Value of Oil & Gas Upstream Independents fares better than average despite ongoing challengesDOWNLOAD
27 February 2012: The combined market capitalisation of the top 25 Australian Upstream Independents declined by 14% in 2011, however the industry fared comparatively well in the face of prevailing market uncertainty given the value of the ASX top 25 companies declined by around 21% during the same period, according to the Upstream Independents League Table released today by professional services firm Deloitte.
Deloitte’s National Oil & Gas Leader, Stephen Reid said that while onshore activity in the Australian oil and gas industry had edged back towards pre-GFC levels during 2011, there were still a number of challenges that had affected the performance of many upstream operators.
“Pressures including the strong Australian dollar, ongoing global uncertainty and the skills shortage are all likely to have contributed to a heightened risk of increased project costs and extended timelines on some major projects.”
“Unusually, the performance of the top four Upstream Independents delinked from the oil price during the second half of 2011, perhaps reflecting a combination of the fact that oil prices are climbing above US$120 for the first time since 2008 and a possible decline in market confidence that major projects can be delivered on time and on budget,” Mr Reid said.
There is still a strong appetite for ‘unconventionals’ according to Reid, with many of the top performers holding shale gas or coal seam gas interests either here or in the United States.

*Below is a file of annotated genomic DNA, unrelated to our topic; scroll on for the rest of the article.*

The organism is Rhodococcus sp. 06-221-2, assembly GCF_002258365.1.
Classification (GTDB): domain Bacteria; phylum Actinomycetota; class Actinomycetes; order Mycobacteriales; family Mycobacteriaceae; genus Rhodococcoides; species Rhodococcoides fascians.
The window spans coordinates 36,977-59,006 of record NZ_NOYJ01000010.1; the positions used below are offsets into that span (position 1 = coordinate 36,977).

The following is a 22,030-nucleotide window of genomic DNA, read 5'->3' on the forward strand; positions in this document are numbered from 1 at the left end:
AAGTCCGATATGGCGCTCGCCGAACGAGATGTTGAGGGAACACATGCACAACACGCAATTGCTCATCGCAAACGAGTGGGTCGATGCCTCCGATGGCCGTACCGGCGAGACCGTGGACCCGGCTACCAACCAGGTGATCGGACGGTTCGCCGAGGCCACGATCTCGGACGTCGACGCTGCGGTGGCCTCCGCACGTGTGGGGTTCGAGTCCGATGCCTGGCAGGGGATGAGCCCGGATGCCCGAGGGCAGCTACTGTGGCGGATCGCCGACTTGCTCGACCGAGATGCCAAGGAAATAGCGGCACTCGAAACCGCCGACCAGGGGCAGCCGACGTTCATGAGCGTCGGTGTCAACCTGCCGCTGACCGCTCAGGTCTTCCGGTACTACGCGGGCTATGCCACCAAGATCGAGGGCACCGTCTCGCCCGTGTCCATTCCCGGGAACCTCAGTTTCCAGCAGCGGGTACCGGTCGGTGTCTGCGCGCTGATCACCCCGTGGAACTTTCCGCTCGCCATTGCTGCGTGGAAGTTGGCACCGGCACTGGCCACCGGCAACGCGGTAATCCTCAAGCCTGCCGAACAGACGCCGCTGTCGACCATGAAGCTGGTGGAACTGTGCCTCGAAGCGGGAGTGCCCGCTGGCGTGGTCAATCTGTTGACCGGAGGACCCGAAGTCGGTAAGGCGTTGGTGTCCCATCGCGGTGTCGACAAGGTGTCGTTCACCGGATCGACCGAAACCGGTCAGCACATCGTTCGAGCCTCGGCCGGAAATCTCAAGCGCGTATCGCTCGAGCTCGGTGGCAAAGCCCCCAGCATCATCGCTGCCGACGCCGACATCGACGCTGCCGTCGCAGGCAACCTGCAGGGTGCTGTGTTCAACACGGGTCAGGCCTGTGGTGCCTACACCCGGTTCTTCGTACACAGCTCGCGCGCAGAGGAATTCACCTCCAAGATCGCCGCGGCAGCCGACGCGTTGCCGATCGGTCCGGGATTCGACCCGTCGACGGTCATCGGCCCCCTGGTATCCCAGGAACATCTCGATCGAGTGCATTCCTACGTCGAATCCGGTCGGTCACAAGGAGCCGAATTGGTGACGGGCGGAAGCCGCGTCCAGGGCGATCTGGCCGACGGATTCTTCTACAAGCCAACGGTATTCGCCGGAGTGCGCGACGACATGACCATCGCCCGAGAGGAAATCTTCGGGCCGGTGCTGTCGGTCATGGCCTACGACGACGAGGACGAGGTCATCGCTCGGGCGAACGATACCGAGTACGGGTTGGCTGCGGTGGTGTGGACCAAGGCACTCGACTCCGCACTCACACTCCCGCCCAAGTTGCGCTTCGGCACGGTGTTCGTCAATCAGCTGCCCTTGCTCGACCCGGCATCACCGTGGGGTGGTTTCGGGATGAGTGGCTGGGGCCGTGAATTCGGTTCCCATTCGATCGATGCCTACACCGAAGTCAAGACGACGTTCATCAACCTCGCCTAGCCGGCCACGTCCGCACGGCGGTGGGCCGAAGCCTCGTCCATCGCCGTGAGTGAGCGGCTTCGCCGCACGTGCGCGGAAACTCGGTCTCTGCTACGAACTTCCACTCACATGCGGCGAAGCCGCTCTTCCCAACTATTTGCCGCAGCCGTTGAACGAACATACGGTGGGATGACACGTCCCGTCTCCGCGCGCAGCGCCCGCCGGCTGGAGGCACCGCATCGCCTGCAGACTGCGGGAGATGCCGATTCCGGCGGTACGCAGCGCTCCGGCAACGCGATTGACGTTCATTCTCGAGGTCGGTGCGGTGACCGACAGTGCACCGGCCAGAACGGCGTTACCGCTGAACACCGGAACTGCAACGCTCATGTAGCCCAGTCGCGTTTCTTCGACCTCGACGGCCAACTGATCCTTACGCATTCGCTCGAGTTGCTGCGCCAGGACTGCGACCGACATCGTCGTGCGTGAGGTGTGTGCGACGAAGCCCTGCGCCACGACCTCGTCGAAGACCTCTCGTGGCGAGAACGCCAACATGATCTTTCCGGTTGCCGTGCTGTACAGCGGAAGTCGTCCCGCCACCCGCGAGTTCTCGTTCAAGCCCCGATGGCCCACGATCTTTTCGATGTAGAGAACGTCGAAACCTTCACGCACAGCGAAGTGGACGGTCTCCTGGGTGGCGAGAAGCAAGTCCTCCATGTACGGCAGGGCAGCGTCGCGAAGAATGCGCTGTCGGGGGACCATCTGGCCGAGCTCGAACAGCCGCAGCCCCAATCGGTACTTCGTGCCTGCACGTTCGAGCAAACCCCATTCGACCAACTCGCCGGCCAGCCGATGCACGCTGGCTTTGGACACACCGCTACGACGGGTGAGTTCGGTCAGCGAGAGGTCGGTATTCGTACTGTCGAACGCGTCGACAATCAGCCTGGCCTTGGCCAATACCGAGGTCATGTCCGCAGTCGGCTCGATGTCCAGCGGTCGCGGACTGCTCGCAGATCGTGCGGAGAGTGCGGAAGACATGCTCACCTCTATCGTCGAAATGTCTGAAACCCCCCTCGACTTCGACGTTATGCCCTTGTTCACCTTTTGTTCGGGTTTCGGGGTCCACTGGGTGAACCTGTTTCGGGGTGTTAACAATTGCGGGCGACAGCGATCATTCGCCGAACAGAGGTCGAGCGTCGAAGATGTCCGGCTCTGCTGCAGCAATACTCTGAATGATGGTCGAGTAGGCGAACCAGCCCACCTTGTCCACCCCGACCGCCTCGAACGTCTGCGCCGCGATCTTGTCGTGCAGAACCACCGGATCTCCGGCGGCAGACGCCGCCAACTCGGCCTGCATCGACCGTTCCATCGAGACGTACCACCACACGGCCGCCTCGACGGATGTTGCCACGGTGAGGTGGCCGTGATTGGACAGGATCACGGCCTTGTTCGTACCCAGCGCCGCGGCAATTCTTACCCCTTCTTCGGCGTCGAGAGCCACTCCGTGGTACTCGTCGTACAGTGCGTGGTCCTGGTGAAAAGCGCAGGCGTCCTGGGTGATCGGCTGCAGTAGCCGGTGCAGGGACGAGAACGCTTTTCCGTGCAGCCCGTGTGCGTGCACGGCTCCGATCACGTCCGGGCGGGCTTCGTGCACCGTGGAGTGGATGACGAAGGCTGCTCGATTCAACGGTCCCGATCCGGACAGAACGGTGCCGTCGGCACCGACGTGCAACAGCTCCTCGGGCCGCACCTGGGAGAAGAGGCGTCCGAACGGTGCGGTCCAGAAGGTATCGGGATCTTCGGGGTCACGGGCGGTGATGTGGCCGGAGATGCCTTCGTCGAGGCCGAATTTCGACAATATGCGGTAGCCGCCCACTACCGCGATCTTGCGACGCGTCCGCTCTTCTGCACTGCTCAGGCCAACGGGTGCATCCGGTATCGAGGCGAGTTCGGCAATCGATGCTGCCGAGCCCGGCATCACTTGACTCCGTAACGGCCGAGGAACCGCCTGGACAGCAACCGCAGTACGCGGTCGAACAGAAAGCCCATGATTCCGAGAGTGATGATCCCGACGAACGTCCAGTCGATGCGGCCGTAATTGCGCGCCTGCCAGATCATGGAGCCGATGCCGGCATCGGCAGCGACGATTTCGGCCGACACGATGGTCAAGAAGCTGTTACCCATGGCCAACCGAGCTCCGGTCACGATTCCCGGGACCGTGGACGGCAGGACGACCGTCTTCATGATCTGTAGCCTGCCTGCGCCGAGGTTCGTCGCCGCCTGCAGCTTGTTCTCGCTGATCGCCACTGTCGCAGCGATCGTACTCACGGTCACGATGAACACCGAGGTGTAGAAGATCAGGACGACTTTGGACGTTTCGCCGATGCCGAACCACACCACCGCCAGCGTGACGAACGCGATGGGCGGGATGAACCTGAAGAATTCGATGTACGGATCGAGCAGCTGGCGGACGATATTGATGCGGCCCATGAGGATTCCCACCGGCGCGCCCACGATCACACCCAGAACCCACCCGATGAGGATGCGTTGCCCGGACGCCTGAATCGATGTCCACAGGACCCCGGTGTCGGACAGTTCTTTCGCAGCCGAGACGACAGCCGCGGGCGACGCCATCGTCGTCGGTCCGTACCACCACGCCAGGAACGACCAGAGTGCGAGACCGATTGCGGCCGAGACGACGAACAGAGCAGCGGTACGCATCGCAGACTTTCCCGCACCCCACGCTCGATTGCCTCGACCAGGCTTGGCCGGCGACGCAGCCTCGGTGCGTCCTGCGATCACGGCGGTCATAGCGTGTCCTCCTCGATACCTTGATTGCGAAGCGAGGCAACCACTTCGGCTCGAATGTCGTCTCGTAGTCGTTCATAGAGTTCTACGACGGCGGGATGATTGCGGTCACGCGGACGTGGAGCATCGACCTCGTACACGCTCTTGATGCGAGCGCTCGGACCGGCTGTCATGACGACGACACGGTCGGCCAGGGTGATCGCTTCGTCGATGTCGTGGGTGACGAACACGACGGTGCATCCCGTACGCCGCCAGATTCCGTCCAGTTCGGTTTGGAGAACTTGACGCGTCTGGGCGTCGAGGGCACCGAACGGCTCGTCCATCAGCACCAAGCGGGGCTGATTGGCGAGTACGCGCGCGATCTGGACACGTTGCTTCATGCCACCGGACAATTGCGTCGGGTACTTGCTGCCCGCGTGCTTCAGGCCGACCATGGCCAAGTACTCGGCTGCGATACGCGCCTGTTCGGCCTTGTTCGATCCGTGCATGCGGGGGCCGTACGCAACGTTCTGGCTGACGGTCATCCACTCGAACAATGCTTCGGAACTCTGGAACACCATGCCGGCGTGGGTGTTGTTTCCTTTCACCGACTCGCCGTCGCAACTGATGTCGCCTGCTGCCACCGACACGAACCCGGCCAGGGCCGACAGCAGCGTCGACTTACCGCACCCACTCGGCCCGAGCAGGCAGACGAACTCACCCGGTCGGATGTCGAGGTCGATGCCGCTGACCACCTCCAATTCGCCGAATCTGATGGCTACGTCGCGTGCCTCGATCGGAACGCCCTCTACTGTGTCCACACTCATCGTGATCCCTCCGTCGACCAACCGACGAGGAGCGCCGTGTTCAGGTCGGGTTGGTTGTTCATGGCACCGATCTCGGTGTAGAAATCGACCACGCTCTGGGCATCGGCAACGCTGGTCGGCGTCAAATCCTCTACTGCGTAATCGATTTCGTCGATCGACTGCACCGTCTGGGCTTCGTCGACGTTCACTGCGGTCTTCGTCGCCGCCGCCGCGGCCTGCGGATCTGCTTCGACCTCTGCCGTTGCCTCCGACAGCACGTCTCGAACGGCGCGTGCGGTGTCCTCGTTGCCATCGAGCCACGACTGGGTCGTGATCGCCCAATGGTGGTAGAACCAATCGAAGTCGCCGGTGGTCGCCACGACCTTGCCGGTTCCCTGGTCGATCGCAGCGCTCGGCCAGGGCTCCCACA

“Interest in unconventional assets grew during 2011 and generated the majority of onshore M&A activity in the Australian upstream sector during this time, particularly from a number of international players keen to secure an early interest in Australian shale assets.”
“Aurora Oil & Gas, the only new entrant to the top five, moved up from ninth place after seeing its value increase by more than 60% from $850M to nearly $1.4B, primarily as a result of its liquids rich shale gas assets at Eagle Ford in the US and the successful development of its Sugarkane Field.”
“However, while investment in the long term potential of shale gas has delivered strong results for operators like Aurora, its future in Australia remains untested and will depend on the industry’s ability to monetise those assets economically,” Mr Reid said.
“Companies exploring in regions such as the Cooper Basin, where the necessary infrastructure is already well established, will enjoy a distinct advantage as the shale gas industry develops.”